[I’ve created this page to provide a brief summary of the image analysis issues related to our studies of gut microbial communities, mainly for students interested in computational projects. – Raghuveer Parthasarathy, Jan. 12, 2015]
Image Analysis and Machine Learning, in the context of visualizing gut microbial communities
Each of our bodies is a home for trillions of microbes, mostly resident in our digestive tract, whose roles in health and physiology are only beginning to be understood. The spatial structure and temporal dynamics of the microbial communities associated with humans and all animals are still largely mysterious, spurring my lab to develop new microscopy-based approaches to explore microbial colonization in zebrafish, a model organism. (See here for a blurb on our recent work on physical models of bacterial growth, with a pointer to a paper.)
Here’s one three-dimensional image of bacteria (red) and immune cells (green) in the gut of a live, larval zebrafish:
Note that the bacteria exist as free individuals as well as dense clusters.
Here’s a video taken over several hours. Each frame is a projection of a 3D image (a stack of 2D images), in which we’re just looking at bacteria engineered to express fluorescent proteins:
Each series like this contains hundreds of gigabytes of image data. Converting the images into useful data — the number of microbes and their spatial location — is a computational challenge! In addition to the size of the datasets, here are three key issues, partially illustrated by one “zoomed in ” figure.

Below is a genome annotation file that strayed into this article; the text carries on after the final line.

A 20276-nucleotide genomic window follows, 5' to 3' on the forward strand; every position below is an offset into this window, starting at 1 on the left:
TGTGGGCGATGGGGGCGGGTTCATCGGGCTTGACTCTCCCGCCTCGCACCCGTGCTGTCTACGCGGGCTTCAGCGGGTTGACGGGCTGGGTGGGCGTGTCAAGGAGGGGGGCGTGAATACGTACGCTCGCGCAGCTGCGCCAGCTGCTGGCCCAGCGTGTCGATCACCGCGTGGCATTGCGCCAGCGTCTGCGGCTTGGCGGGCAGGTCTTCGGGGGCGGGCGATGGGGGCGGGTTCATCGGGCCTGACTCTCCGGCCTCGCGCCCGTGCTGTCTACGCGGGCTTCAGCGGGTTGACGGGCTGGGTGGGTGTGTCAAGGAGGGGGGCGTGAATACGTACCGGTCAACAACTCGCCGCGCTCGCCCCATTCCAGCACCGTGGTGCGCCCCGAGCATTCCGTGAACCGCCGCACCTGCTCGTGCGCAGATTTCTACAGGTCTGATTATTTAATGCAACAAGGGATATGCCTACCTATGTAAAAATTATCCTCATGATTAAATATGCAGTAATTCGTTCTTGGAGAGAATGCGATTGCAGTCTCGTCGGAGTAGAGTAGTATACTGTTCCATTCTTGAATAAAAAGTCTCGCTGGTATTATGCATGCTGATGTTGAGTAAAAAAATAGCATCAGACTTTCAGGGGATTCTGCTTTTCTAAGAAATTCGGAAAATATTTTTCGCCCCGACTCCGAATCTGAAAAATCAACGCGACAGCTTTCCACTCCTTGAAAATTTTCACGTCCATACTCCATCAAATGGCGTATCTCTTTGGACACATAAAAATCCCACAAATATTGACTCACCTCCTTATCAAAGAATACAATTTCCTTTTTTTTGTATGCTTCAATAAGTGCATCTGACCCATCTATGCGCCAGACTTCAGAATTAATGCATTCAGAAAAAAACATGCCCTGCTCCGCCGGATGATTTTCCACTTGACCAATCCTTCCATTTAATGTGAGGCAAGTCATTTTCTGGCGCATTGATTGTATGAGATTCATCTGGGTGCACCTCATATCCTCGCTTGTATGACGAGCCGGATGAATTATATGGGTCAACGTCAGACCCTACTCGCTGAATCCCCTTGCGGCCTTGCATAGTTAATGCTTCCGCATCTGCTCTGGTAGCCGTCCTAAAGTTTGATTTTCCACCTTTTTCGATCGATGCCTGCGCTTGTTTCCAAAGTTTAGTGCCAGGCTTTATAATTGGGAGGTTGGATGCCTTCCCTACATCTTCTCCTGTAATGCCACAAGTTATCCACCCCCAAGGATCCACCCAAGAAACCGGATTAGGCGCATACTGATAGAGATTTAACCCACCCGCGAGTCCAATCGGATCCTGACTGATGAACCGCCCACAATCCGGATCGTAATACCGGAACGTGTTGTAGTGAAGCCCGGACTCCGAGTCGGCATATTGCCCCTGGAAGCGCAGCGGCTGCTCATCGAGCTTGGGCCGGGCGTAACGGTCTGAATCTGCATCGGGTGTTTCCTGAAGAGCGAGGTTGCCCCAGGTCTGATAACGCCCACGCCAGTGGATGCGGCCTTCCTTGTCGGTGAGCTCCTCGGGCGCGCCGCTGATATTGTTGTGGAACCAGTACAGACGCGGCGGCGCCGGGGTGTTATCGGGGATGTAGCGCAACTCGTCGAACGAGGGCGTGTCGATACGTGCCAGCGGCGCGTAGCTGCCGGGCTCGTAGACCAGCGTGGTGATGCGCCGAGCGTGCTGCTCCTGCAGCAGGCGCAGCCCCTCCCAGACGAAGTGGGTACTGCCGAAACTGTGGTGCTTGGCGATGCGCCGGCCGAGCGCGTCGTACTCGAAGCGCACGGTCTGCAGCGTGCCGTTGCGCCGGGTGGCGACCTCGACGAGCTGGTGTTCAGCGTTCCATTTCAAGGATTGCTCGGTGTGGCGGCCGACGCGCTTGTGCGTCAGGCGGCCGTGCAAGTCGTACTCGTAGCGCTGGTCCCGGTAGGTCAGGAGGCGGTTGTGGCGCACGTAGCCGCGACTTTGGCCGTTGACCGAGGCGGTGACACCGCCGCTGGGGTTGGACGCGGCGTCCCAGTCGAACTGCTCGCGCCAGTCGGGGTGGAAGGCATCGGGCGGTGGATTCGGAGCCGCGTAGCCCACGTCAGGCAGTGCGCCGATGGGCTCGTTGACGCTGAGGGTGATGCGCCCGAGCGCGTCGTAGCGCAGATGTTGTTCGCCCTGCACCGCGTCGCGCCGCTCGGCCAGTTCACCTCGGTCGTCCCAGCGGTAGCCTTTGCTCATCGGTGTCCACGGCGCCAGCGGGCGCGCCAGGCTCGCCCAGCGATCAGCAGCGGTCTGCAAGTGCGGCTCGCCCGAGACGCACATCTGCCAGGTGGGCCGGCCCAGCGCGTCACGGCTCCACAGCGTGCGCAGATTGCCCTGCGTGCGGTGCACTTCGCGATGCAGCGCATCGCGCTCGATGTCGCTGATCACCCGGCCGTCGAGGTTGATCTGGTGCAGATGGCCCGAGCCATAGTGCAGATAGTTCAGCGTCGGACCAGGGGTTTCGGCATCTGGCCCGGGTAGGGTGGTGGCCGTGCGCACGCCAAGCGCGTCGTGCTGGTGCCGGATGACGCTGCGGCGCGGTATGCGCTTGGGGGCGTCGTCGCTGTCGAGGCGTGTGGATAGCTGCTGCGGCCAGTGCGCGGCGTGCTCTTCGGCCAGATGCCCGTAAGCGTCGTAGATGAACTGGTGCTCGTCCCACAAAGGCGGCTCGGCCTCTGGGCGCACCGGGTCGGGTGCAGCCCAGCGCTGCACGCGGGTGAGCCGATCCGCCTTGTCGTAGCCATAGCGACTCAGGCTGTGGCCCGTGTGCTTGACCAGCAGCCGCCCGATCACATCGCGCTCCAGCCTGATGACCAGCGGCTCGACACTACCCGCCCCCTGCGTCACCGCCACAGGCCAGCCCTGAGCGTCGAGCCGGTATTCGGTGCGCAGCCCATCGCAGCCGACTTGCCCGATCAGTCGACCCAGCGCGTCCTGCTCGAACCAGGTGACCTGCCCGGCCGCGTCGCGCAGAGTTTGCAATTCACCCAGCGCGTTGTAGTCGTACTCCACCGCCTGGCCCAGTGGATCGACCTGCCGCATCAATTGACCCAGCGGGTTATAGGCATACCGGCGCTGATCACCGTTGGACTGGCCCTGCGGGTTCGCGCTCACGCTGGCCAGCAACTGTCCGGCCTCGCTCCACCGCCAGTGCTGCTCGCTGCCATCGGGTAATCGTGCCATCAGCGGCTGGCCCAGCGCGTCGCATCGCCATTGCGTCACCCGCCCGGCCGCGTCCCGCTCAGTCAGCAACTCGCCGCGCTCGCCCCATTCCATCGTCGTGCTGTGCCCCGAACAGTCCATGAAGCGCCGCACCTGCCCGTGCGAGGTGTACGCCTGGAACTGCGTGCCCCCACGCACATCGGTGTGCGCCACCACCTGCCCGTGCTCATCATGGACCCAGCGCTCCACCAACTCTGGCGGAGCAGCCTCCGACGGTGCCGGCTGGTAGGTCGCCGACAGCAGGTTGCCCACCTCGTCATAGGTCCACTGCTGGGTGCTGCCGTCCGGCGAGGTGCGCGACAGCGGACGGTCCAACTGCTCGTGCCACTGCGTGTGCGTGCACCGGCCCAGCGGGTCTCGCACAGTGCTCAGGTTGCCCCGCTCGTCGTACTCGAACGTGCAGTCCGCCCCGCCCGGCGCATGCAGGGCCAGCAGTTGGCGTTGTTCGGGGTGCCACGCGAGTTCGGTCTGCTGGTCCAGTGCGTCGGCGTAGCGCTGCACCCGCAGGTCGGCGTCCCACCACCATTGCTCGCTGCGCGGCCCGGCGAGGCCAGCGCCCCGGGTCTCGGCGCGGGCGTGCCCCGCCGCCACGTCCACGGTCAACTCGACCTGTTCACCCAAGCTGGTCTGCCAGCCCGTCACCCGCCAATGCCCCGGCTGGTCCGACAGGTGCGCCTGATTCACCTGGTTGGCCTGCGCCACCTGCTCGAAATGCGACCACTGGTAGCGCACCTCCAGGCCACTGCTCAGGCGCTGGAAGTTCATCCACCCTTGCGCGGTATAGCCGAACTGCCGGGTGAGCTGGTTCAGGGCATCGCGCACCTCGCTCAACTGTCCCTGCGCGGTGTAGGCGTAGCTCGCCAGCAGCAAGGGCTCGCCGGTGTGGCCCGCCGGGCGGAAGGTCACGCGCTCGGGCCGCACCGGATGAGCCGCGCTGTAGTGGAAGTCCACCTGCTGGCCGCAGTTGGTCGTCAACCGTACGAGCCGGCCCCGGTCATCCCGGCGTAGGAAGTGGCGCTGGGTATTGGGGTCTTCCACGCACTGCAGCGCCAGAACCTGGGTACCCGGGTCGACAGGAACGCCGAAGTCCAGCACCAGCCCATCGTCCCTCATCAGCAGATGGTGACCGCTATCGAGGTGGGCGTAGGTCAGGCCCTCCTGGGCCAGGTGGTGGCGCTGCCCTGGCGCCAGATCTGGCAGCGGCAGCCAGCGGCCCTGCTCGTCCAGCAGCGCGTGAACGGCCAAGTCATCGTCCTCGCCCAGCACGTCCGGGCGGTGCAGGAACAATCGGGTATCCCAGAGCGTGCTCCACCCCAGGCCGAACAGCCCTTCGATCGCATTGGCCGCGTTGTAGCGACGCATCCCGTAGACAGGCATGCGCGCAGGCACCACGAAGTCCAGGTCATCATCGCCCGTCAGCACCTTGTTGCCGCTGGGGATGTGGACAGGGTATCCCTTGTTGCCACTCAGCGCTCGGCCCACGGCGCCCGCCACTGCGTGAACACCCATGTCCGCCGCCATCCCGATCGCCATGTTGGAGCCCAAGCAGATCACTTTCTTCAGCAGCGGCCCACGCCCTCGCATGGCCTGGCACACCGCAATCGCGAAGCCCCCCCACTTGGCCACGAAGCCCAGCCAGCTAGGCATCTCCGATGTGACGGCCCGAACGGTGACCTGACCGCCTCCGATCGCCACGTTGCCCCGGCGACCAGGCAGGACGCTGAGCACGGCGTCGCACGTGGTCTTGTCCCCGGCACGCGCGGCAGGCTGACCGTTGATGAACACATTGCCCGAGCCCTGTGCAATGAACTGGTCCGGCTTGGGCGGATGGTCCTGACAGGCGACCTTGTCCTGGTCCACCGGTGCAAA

1. There is a large fluorescent background, in addition to the signal from the bacteria. We generally deal with this by various types of adaptive thresholding, which work well.
2. We need to separate (“segment”) the gut interior from the exterior, which I’ve just roughly done here in green. This largely involves manual labor, and would be great to automate!
3. We’re very interested in classifying objects as individual bacteria or as clusters, in addition to classifying bacterial vs. zebrafish (“host”) cells. We’ve adopted machine learning methods for this, using support vector machines. Are our methods optimal? There is likely room for improvement!
Each of these issues could form the nucleus of an interesting project for a computer science student, and moreover one that is useful and that could lead to a research position! I’ll also note that we have a considerable amount of data, and a lot of manually curated “ground truth” sets, allowing assessment of various computational approaches.
If you’d like to learn more, contact me: Prof. Raghuveer Parthasarathy, firstname.lastname@example.org